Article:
ImageTexT: Interdisciplinary Comics Studies

ISSN: 1549-6732

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[cfp] Canadian Graphic Life Narratives

Posted 25 Jul, 2012

A collection of essays edited by Candida Rifkind and Linda Warley

Canadian comics authors have been at the forefront of the international boom in book-length comics, particularly the forms of life writing increasingly known as "autographics" (a term coined by Gillian Whitlock and Anna Poletti). From biography to autobiography (real and fictionalized), memoir, family portrait, oral history, diary, confession, travel writing, and the sketch, over the past two decades a diverse group of Canadian cartoonists has experimented with visual and verbal forms to tell all kinds of personal life stories in sequential comics.

This volume of essays will be the first definitive collection in Canadian life writing studies that considers some of the following questions: why are Canadian cartoonists producing so many works that could be analyzed as life writing? What is the relationship between visual representation and verbal narrative? What relations are there between Canadian graphic life narratives and international texts that have garnered more popular and academic attention (eg. Spiegelman's Maus, Satrapi's Persepolis, Bechdel's Fun Home)? What can studies of Canadian life writing comics tell us about larger questions, such as identity, history, nation, memory? How do life narratives intersect with or depart from other discursive constructions of Canadian "selves"? Where is the line between "real" and "fictionalized" lives?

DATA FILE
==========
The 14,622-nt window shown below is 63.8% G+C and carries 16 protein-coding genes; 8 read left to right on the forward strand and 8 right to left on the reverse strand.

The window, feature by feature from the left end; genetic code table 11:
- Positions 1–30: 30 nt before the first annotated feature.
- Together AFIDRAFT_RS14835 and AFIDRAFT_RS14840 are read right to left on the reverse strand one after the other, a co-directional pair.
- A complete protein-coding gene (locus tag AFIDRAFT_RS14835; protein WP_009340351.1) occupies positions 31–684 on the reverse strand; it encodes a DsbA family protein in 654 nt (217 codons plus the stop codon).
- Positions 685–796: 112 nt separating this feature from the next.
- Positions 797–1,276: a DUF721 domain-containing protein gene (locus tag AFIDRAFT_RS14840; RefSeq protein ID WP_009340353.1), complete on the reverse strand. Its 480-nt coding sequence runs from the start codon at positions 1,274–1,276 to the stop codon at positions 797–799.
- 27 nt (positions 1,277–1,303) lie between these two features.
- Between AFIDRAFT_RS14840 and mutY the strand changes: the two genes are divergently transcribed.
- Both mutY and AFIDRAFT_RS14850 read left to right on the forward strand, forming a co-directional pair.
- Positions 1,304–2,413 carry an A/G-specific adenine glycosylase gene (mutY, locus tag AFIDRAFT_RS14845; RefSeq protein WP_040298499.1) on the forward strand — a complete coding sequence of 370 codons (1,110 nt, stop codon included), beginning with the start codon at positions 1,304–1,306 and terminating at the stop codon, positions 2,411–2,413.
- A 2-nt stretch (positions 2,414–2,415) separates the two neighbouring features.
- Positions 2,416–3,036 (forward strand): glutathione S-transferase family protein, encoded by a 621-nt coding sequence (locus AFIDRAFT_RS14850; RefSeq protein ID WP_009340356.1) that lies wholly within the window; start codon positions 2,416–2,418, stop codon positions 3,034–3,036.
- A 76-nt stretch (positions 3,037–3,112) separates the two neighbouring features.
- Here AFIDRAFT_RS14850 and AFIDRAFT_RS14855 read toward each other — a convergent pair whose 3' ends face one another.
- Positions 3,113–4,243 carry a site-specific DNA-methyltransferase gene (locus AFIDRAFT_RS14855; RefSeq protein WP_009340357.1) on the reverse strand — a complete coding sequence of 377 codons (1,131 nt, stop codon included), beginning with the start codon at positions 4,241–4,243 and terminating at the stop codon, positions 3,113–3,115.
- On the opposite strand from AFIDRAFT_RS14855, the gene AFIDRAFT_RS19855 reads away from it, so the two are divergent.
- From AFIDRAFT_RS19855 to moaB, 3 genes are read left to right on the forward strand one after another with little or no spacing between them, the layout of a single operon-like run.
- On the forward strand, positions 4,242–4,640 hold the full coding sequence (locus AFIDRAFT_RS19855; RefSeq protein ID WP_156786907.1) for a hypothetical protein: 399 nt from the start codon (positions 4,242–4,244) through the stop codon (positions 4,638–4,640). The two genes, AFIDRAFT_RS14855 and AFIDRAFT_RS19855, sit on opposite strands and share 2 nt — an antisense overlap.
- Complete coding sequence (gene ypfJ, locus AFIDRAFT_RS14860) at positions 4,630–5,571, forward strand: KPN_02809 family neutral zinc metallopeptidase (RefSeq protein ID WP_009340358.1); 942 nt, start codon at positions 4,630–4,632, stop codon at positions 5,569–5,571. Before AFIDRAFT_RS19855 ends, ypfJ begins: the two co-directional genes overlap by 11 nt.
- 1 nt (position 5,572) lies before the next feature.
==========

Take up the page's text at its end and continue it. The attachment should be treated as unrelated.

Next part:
We invite contributions on any aspect of life writing in Canadian comics. Topics may include, but are not limited to:

  • authority and authenticity
  • intergenerational narratives
  • history, memory, inheritance
  • the Bildungsroman and Kunstlerroman
  • international influences and border-crossings
  • Aboriginal and Métis graphic life writing
  • gender, sexuality, bodies
  • ethnicity, race, nationality
  • space and place
  • celebrity, fame, infamy
  • community, collective, collaborative life narratives
  • magical realism, anti-realism, surrealism, fantasy
  • life writing comics and youth cultures
  • visual experiments and innovations
  • Canadian comics publishing and print culture

Cartoonists may include, but are not limited to: Seth, Joe Matt, Chester Brown, Julie Doucet, David Collier, Guy Delisle, Michel Rabagliati, Bernice Eisenstein, Ann-Marie Fleming, Ho Che Anderson, Diane Obomsawin, Jeff Lemire, Pascal Girard, Scott Chantler, Jillian Tamaki, Michael Cho, Line Gamache, Dave Lapp, and Philippe Gerard.

Please send a 500-word proposal and a short biographical note as a Word attachment to both editors by October 15, 2012.

Completed essays of 6,000-8,000 words (MLA style) will be due on March 1, 2013.

Dr. Candida Rifkind
University of Winnipeg

Dr. Linda Warley
University of Waterloo



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